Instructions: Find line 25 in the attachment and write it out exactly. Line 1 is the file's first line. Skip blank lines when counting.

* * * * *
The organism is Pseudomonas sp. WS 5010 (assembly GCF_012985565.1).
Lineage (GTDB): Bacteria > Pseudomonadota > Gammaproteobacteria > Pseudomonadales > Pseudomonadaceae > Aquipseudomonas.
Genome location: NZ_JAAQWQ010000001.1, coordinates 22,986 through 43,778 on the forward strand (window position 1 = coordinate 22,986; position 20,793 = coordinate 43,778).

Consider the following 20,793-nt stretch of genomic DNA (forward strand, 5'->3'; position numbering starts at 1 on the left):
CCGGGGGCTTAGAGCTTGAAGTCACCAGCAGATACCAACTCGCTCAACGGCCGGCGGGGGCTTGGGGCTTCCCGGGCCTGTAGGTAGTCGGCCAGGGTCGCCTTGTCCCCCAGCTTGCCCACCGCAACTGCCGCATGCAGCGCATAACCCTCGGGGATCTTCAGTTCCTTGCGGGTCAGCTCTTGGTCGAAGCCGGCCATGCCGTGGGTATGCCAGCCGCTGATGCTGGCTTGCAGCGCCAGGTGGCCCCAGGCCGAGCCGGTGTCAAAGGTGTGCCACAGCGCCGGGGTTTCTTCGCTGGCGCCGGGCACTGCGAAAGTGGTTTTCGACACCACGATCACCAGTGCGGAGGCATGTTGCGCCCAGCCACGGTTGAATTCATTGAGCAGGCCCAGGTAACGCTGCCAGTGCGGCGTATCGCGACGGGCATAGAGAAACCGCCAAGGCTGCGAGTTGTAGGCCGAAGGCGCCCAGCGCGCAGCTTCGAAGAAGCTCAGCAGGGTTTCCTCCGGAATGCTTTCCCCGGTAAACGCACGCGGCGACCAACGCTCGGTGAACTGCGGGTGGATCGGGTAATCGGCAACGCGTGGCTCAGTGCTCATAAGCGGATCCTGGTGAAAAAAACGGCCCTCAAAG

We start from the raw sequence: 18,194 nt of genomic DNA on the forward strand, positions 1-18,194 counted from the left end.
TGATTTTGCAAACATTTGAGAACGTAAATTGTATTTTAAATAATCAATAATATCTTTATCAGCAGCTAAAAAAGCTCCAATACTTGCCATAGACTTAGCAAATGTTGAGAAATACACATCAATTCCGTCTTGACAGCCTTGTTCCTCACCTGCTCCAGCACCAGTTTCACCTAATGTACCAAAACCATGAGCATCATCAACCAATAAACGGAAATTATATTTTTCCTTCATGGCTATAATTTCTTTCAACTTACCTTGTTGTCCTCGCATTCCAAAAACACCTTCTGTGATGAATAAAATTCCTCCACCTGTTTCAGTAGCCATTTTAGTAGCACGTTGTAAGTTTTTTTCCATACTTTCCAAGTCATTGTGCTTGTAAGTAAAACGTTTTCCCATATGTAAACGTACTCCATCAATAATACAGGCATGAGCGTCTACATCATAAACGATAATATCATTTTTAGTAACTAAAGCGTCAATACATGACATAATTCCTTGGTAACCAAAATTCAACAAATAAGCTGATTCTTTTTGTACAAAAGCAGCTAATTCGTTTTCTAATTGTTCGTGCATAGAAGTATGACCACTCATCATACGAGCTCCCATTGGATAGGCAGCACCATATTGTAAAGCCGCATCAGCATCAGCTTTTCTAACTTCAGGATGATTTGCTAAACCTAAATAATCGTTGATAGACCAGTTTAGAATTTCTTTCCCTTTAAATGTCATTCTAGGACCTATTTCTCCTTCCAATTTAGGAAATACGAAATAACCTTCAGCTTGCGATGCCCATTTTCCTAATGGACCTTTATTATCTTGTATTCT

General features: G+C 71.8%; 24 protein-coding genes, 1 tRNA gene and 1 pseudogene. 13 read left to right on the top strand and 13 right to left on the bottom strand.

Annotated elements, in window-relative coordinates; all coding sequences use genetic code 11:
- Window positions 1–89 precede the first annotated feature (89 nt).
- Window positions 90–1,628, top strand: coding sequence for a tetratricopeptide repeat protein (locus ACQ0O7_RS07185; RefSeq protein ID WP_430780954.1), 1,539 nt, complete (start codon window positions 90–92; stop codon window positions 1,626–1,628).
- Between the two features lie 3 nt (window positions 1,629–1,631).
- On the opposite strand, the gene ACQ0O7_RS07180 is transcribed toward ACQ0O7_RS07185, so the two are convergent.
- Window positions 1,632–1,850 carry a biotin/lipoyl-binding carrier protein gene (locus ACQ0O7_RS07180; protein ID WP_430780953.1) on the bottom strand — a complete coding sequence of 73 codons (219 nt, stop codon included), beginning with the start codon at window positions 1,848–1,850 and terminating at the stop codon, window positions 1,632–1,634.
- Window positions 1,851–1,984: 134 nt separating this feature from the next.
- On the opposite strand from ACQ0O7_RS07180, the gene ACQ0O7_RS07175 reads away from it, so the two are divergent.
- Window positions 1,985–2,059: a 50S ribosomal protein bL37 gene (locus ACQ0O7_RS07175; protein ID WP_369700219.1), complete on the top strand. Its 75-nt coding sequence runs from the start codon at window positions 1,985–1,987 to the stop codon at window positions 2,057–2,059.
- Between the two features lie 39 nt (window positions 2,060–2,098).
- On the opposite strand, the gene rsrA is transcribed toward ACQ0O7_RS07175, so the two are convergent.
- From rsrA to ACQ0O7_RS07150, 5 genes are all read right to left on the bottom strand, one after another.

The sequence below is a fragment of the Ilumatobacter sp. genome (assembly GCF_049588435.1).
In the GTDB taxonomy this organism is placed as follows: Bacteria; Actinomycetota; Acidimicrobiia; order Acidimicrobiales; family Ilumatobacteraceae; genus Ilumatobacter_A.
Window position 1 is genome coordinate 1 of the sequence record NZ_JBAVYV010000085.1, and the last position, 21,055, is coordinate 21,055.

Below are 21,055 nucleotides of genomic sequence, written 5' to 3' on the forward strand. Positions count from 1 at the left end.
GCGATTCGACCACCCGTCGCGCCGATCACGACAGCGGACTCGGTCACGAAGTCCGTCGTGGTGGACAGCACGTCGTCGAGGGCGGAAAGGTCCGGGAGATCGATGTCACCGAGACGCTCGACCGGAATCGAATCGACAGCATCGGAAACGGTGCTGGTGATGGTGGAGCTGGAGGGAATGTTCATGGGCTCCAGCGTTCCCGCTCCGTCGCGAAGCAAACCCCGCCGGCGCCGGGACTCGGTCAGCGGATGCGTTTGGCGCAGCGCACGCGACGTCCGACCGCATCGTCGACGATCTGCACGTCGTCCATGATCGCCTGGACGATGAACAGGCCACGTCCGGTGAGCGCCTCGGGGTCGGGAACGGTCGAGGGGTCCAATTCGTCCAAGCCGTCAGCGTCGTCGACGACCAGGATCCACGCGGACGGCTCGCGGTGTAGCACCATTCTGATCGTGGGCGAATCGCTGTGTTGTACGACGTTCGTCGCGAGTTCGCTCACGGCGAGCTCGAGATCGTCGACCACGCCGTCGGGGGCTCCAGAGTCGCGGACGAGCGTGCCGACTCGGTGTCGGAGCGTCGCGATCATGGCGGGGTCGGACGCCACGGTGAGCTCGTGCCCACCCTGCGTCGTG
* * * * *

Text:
GCGATTCGACCACCCGTCGCGCCGATCACGACAGCGGACTCGGTCACGAAGTCCGTCGTGGTGGACAGCACGTCGTCGAGGGCGGAAAGGTCCGGGAGATCGATGTCACCGAGACGCTCGACCGGAATCGAATCGACAGCATCGGAAACGGTGCTGGTGATGGTGGAGCTGGAGGGAATGTTCATGGGCTCCAGCGTTCCCGCTCCGTCGCGAAGCAAACCCCGCCGGCGCCGGGACTCGGTCAGCGGATGCGTTTGGCGCAGCGCACGCGACGTCCGACCGCATCGTCGACGATCTGCACGTCGTCCATGATCGCCTGGACGATGAACAGGCCACGTCCGGTGAGCGCCTCGGGGTCGGGAACGGTCGAGGGGTCCAATTCGTCCAAGCCGTCAGCGTCGTCGACGACCAGGATCCACGCGGACGGCTCGCGGTGTAGCACCATTCTGATCGTGGGCGAATCGCTGTGTTGTACGACGTTCGTCGCGAGTTCGCTCACGGCGAGCTCGAGATCGTCGACCACGCCGTCGGGGGCTCCAGAGTCGCGGACGAGCGTGCCGACTCGGTGTCGGAGCGTCGCGATCATGGCGGGGTCGGACGCCACGGTGAGCTCGTGCCCACCCTGCGTCGTG